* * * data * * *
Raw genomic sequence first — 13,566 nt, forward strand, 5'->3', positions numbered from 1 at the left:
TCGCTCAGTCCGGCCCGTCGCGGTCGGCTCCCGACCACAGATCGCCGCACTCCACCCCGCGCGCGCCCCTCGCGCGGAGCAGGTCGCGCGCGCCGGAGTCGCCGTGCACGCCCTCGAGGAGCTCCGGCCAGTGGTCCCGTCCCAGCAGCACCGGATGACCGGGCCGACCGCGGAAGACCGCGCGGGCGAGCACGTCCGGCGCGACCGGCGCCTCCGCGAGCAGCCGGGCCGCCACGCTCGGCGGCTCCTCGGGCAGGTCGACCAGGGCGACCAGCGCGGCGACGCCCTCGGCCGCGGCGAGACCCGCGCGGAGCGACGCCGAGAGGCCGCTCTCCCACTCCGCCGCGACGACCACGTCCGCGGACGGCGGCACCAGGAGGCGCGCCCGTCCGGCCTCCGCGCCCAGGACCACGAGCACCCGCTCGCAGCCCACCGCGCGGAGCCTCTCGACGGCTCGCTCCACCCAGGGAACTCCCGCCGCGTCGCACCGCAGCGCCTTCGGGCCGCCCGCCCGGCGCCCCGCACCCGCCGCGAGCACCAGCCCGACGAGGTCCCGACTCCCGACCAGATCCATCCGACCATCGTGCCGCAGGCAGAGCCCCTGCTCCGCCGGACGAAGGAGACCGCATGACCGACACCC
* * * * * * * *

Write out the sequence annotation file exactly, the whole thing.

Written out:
Raw genomic sequence first — 13,566 nt, forward strand, 5'->3', positions numbered from 1 at the left:
TCGCTCAGTCCGGCCCGTCGCGGTCGGCTCCCGACCACAGATCGCCGCACTCCACCCCGCGCGCGCCCCTCGCGCGGAGCAGGTCGCGCGCGCCGGAGTCGCCGTGCACGCCCTCGAGGAGCTCCGGCCAGTGGTCCCGTCCCAGCAGCACCGGATGACCGGGCCGACCGCGGAAGACCGCGCGGGCGAGCACGTCCGGCGCGACCGGCGCCTCCGCGAGCAGCCGGGCCGCCACGCTCGGCGGCTCCTCGGGCAGGTCGACCAGGGCGACCAGCGCGGCGACGCCCTCGGCCGCGGCGAGACCCGCGCGGAGCGACGCCGAGAGGCCGCTCTCCCACTCCGCCGCGACGACCACGTCCGCGGACGGCGGCACCAGGAGGCGCGCCCGTCCGGCCTCCGCGCCCAGGACCACGAGCACCCGCTCGCAGCCCACCGCGCGGAGCCTCTCGACGGCTCGCTCCACCCAGGGAACTCCCGCCGCGTCGCACCGCAGCGCCTTCGGGCCGCCCGCCCGGCGCCCCGCACCCGCCGCGAGCACCAGCCCGACGAGGTCCCGACTCCCGACCAGATCCATCCGACCATCGTGCCGCAGGCAGAGCCCCTGCTCCGCCGGACGAAGGAGACCGCATGACCGACACCC